Close this search box.
Sunshine For All volunteers give out Smoothie King smoothies and fresh vegetables from the pop-up farmers market. Dole Packaged Foods

Editor’s Note | Reporting for A More Equitable, Loving, Accepting State for All Mississippians

Life was good the morning of March 11, 2020. I got up at my home in Jackson and dressed in a new outfit I’d bought anticipating a spring filled with professional gatherings crisscrossing the country. That morning, I donned my new thin suede turquoise jacket with subtle biker styling and headed to Two Museums to catch a crowded seminar. It was about the push to relocate graves from the old “insane asylum,” previously on the site of University of Mississippi Medical Center, to build a parking lot. (I have an ancestor in one of those graves, so I’m especially interested in these plans.)

MFP Publisher and co-founder Kimberly Griffin had worked with Donna Ladd for a dozen years at the Jackson Free Press. They together decided to launch the statewide Mississippi Free Press, which became even more urgent when COVID-19 hit the state.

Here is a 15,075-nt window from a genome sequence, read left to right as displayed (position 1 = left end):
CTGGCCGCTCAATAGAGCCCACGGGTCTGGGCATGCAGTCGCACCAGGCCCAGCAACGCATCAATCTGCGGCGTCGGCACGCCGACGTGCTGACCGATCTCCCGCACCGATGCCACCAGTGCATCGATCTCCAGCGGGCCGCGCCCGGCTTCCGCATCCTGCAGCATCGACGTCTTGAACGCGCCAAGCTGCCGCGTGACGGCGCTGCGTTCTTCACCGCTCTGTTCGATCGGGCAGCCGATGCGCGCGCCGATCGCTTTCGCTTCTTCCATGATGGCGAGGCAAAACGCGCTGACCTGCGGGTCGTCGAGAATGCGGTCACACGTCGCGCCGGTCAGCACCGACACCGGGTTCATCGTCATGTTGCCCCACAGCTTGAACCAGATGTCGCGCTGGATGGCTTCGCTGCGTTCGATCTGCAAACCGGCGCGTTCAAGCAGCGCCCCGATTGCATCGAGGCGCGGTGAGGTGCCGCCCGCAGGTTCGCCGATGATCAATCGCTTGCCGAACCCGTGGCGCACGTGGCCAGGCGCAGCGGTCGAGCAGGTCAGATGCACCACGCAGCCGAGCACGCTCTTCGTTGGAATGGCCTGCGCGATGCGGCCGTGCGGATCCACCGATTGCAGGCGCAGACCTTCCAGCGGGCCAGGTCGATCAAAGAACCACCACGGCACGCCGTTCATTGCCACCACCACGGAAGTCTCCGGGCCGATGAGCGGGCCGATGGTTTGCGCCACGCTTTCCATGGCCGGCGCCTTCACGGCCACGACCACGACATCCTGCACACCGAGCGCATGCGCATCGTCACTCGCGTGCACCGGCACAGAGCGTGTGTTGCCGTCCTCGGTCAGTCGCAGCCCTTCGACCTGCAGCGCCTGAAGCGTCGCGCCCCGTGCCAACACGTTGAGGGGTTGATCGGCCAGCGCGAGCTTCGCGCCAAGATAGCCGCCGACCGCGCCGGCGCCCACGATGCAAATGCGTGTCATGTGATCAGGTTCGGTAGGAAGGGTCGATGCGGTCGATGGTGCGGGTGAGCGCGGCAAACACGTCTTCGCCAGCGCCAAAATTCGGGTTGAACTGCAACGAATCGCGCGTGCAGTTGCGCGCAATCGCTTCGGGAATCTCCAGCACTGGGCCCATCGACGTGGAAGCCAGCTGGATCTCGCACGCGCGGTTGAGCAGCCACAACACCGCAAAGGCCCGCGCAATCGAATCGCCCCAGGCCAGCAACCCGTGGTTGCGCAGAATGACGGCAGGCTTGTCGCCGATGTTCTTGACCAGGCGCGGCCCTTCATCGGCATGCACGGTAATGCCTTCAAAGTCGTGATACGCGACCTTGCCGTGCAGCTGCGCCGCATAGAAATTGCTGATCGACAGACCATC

By that afternoon, I was at the long table with newspaper staff in our downtown office discussing the new coronavirus barreling down on Mississippi. By the next day, I was working at home due to my medical history as the rest of the staff prepared to work remotely for who-knows-how-long. (We still haven’t gone back.)

By Sunday, March 15, 2020, reporter Ashton Pittman and I had decided to go ahead and drop stories for the Mississippi Free Press, the new statewide nonprofit publication Kimberly Griffin and I were planning. We had already hired Ashton to be our first reporter, and we thought we were in a big-story planning stage then. MFP didn’t even have a website, yet. We didn’t think it was a rush.

But it was go-time, we both knew.

New Journalism for Mississippi: No Political Horse Races